Scholars of the Hebrew Scriptures argue whether Deuteronomy 5:7 and its counterpart, Exodus 20:3, are monotheistic statements.  Does the command mean to worship only YHWH yet to acknowledge the existence of other deities?  Or does it mean that one should worship only YHWH because there is only YHWH?  In other words, is it monotheistic (as Richard Elliott Friedman insists) or monolatric (as The Jewish Study Bible and The New Interpreter’s Study Bible argue).  The Bible is an anthology of texts from various periods and perspectives, so if it did indicated monolatry (my historical position) could it not mean monotheism now?  The widespread practice of monotheism did come relatively late (about 25,000 years ago) to the Hebrew people.  The theology existed long before that, of course, but the widespread practice, as the texts of the Hebrew Bible attest, came fairly late.

Psalm 138 seems to be the work of an Israelite (perhaps King David) present where people worship heathen deities.  He affirms his loyalty to YHWH.

Jesus, in Matthew 8:18-34, performs mighty acts and demands total loyalty.  He did have a house at Capernaum, but frequently lacked a place to lay his head; he did travel often.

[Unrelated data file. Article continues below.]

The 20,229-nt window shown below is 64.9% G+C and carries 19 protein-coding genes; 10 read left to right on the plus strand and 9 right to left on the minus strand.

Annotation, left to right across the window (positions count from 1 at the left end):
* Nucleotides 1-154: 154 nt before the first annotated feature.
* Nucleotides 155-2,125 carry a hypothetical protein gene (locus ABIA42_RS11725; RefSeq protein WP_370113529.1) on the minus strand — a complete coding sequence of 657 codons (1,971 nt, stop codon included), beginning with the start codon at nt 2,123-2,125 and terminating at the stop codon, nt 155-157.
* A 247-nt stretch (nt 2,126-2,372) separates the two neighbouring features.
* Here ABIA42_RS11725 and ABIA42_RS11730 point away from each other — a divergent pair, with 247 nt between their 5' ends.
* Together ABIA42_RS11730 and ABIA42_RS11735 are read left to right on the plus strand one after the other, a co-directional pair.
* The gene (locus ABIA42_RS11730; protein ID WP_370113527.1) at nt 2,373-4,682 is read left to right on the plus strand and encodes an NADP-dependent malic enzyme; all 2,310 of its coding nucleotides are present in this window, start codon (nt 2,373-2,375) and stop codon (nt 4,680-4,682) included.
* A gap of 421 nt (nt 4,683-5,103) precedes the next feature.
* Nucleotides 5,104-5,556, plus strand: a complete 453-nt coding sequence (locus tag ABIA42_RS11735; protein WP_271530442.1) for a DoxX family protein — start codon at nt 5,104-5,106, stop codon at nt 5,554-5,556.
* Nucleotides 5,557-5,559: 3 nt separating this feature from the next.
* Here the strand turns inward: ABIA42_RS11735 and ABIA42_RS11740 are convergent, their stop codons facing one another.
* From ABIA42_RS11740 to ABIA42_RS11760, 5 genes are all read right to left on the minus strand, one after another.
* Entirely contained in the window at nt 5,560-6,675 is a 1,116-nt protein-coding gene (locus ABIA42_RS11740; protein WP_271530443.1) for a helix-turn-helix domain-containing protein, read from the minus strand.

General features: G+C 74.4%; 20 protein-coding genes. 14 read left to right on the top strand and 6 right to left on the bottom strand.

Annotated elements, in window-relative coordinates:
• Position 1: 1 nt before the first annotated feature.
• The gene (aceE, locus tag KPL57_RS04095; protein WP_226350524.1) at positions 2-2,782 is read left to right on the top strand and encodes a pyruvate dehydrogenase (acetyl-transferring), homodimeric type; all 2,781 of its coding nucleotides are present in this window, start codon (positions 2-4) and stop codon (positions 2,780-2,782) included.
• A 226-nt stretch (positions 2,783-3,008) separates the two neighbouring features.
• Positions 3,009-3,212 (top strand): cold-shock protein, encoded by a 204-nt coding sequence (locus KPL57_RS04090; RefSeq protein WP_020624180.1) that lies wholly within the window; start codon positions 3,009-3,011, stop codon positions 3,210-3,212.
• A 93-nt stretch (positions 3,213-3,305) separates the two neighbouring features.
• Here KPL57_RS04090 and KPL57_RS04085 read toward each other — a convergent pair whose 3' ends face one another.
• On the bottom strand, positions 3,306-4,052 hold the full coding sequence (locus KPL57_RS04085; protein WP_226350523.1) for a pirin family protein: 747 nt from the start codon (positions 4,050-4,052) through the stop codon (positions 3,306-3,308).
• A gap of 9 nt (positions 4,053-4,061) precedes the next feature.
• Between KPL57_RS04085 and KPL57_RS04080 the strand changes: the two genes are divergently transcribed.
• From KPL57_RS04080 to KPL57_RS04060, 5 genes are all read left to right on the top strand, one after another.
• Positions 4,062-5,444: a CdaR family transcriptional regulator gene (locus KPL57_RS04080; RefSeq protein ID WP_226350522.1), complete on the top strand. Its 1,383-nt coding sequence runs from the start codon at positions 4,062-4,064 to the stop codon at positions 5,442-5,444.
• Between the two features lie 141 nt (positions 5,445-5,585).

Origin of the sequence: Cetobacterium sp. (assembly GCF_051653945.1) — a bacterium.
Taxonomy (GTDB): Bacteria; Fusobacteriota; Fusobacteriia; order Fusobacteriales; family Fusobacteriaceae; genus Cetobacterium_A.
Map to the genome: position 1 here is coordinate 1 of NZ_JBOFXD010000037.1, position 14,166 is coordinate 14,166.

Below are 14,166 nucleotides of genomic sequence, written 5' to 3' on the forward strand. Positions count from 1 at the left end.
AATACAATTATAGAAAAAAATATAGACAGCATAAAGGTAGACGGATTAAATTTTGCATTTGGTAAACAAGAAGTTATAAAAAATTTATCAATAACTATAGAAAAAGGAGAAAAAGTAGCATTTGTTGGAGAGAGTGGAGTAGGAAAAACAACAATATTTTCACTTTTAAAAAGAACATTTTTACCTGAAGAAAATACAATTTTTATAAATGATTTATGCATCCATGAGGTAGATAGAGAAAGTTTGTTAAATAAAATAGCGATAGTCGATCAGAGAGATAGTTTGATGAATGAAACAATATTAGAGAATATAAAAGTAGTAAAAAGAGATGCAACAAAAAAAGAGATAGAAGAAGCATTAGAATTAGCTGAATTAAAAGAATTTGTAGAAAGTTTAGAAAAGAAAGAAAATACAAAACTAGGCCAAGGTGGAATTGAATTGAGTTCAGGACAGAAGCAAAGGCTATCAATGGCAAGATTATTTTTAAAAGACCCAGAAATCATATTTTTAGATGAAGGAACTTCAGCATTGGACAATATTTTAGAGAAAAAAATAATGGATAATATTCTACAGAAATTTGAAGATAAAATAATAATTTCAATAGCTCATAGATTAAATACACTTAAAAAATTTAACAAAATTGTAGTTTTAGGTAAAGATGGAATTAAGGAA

There is only one deity, the one I know as God, YHWH, Adonai, etc.  Human theology on that topic has changed yet the reality has remained constant.  And Christian discipleship is following Jesus, not just affirming his ethics.  The demand from YHWH in Deuteronomy 5 and from Jesus in Matthew 8 is the same:  follow me.  That is a call to do something active.  May we obey it.  And, if we have begun to do so, may we remain on that spiritual path.

KENNETH RANDOLPH TAYLOR

MAY 1, 2013 COMMON ERA

THE FEAST OF SAINTS PHILIP AND JAMES, APOSTLES AND MARTYRS

+++++++++++++++++++++++++++++++++++++++++++++++++++++++

http://blogatheologica.wordpress.com/2013/05/28/deuteronomy-and-matthew-part-vii-loyalty-and-discipleship/

++++++++++++++++++++++++++++++++++++++++++++++++++++++